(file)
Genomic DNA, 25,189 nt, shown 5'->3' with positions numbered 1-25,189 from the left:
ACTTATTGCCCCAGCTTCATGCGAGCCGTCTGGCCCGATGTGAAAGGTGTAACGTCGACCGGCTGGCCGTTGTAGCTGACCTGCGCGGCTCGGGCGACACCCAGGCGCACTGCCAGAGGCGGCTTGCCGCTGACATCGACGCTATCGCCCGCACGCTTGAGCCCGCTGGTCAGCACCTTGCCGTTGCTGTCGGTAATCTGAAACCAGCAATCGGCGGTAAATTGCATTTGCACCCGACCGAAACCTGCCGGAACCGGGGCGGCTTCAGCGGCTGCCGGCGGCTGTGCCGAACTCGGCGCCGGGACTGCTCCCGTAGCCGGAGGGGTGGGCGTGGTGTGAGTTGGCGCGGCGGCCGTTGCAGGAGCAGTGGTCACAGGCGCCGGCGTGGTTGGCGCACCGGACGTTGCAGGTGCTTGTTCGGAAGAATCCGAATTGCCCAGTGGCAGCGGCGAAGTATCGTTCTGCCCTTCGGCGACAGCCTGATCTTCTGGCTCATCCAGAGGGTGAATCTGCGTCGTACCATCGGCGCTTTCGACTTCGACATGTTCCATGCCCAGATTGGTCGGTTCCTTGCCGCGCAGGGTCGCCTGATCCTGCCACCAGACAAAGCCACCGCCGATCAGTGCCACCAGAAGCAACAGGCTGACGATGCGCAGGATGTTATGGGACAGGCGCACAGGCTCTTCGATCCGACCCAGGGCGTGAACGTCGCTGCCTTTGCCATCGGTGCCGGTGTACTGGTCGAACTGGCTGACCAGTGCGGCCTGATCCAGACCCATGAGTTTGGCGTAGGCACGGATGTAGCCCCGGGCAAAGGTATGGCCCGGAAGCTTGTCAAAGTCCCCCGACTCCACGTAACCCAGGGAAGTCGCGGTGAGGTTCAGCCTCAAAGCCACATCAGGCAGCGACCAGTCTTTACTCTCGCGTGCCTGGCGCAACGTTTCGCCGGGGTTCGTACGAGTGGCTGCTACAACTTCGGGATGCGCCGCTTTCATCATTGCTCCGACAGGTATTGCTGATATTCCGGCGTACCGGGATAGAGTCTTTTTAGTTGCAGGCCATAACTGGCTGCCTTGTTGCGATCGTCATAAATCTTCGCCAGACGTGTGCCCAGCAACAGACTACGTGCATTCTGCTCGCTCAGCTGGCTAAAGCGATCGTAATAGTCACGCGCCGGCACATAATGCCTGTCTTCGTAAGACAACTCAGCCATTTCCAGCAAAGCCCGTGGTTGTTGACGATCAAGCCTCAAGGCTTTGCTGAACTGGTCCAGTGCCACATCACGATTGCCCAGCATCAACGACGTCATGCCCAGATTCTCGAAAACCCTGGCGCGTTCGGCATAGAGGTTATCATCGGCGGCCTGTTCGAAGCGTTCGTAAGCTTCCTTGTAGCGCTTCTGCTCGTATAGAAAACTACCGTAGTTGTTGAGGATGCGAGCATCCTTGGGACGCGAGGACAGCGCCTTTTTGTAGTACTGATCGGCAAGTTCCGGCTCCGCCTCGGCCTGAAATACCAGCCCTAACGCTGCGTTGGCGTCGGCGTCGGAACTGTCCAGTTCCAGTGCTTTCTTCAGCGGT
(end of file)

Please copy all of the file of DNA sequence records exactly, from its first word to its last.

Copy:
Genomic DNA, 25,189 nt, shown 5'->3' with positions numbered 1-25,189 from the left:
ACTTATTGCCCCAGCTTCATGCGAGCCGTCTGGCCCGATGTGAAAGGTGTAACGTCGACCGGCTGGCCGTTGTAGCTGACCTGCGCGGCTCGGGCGACACCCAGGCGCACTGCCAGAGGCGGCTTGCCGCTGACATCGACGCTATCGCCCGCACGCTTGAGCCCGCTGGTCAGCACCTTGCCGTTGCTGTCGGTAATCTGAAACCAGCAATCGGCGGTAAATTGCATTTGCACCCGACCGAAACCTGCCGGAACCGGGGCGGCTTCAGCGGCTGCCGGCGGCTGTGCCGAACTCGGCGCCGGGACTGCTCCCGTAGCCGGAGGGGTGGGCGTGGTGTGAGTTGGCGCGGCGGCCGTTGCAGGAGCAGTGGTCACAGGCGCCGGCGTGGTTGGCGCACCGGACGTTGCAGGTGCTTGTTCGGAAGAATCCGAATTGCCCAGTGGCAGCGGCGAAGTATCGTTCTGCCCTTCGGCGACAGCCTGATCTTCTGGCTCATCCAGAGGGTGAATCTGCGTCGTACCATCGGCGCTTTCGACTTCGACATGTTCCATGCCCAGATTGGTCGGTTCCTTGCCGCGCAGGGTCGCCTGATCCTGCCACCAGACAAAGCCACCGCCGATCAGTGCCACCAGAAGCAACAGGCTGACGATGCGCAGGATGTTATGGGACAGGCGCACAGGCTCTTCGATCCGACCCAGGGCGTGAACGTCGCTGCCTTTGCCATCGGTGCCGGTGTACTGGTCGAACTGGCTGACCAGTGCGGCCTGATCCAGACCCATGAGTTTGGCGTAGGCACGGATGTAGCCCCGGGCAAAGGTATGGCCCGGAAGCTTGTCAAAGTCCCCCGACTCCACGTAACCCAGGGAAGTCGCGGTGAGGTTCAGCCTCAAAGCCACATCAGGCAGCGACCAGTCTTTACTCTCGCGTGCCTGGCGCAACGTTTCGCCGGGGTTCGTACGAGTGGCTGCTACAACTTCGGGATGCGCCGCTTTCATCATTGCTCCGACAGGTATTGCTGATATTCCGGCGTACCGGGATAGAGTCTTTTTAGTTGCAGGCCATAACTGGCTGCCTTGTTGCGATCGTCATAAATCTTCGCCAGACGTGTGCCCAGCAACAGACTACGTGCATTCTGCTCGCTCAGCTGGCTAAAGCGATCGTAATAGTCACGCGCCGGCACATAATGCCTGTCTTCGTAAGACAACTCAGCCATTTCCAGCAAAGCCCGTGGTTGTTGACGATCAAGCCTCAAGGCTTTGCTGAACTGGTCCAGTGCCACATCACGATTGCCCAGCATCAACGACGTCATGCCCAGATTCTCGAAAACCCTGGCGCGTTCGGCATAGAGGTTATCATCGGCGGCCTGTTCGAAGCGTTCGTAAGCTTCCTTGTAGCGCTTCTGCTCGTATAGAAAACTACCGTAGTTGTTGAGGATGCGAGCATCCTTGGGACGCGAGGACAGCGCCTTTTTGTAGTACTGATCGGCAAGTTCCGGCTCCGCCTCGGCCTGAAATACCAGCCCTAACGCTGCGTTGGCGTCGGCGTCGGAACTGTCCAGTTCCAGTGCTTTCTTCAGCGGT